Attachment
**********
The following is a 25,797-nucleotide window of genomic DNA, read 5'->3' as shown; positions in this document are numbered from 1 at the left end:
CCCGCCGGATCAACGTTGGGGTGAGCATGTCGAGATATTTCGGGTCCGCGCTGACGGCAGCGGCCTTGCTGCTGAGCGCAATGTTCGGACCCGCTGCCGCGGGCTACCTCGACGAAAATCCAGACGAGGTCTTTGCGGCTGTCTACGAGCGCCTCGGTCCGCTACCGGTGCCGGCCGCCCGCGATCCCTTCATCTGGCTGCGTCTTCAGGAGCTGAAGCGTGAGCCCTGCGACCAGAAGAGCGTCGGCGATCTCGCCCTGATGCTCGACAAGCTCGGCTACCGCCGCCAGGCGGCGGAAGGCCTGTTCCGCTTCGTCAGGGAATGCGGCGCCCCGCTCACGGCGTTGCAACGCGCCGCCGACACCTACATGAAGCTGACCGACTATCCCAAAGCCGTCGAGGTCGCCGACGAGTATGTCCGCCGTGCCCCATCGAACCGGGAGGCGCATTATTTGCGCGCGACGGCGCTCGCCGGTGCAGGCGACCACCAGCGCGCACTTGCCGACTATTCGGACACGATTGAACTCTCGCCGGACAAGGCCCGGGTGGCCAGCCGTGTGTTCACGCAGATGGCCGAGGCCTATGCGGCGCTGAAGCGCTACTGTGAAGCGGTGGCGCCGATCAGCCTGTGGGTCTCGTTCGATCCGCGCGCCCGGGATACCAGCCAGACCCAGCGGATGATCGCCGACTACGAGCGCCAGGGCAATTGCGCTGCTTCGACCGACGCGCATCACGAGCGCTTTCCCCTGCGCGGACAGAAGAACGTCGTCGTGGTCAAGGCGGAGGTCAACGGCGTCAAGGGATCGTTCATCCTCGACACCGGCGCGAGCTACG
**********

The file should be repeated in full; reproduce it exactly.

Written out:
The following is a 25,797-nucleotide window of genomic DNA, read 5'->3' as shown; positions in this document are numbered from 1 at the left end:
CCCGCCGGATCAACGTTGGGGTGAGCATGTCGAGATATTTCGGGTCCGCGCTGACGGCAGCGGCCTTGCTGCTGAGCGCAATGTTCGGACCCGCTGCCGCGGGCTACCTCGACGAAAATCCAGACGAGGTCTTTGCGGCTGTCTACGAGCGCCTCGGTCCGCTACCGGTGCCGGCCGCCCGCGATCCCTTCATCTGGCTGCGTCTTCAGGAGCTGAAGCGTGAGCCCTGCGACCAGAAGAGCGTCGGCGATCTCGCCCTGATGCTCGACAAGCTCGGCTACCGCCGCCAGGCGGCGGAAGGCCTGTTCCGCTTCGTCAGGGAATGCGGCGCCCCGCTCACGGCGTTGCAACGCGCCGCCGACACCTACATGAAGCTGACCGACTATCCCAAAGCCGTCGAGGTCGCCGACGAGTATGTCCGCCGTGCCCCATCGAACCGGGAGGCGCATTATTTGCGCGCGACGGCGCTCGCCGGTGCAGGCGACCACCAGCGCGCACTTGCCGACTATTCGGACACGATTGAACTCTCGCCGGACAAGGCCCGGGTGGCCAGCCGTGTGTTCACGCAGATGGCCGAGGCCTATGCGGCGCTGAAGCGCTACTGTGAAGCGGTGGCGCCGATCAGCCTGTGGGTCTCGTTCGATCCGCGCGCCCGGGATACCAGCCAGACCCAGCGGATGATCGCCGACTACGAGCGCCAGGGCAATTGCGCTGCTTCGACCGACGCGCATCACGAGCGCTTTCCCCTGCGCGGACAGAAGAACGTCGTCGTGGTCAAGGCGGAGGTCAACGGCGTCAAGGGATCGTTCATCCTCGACACCGGCGCGAGCTACG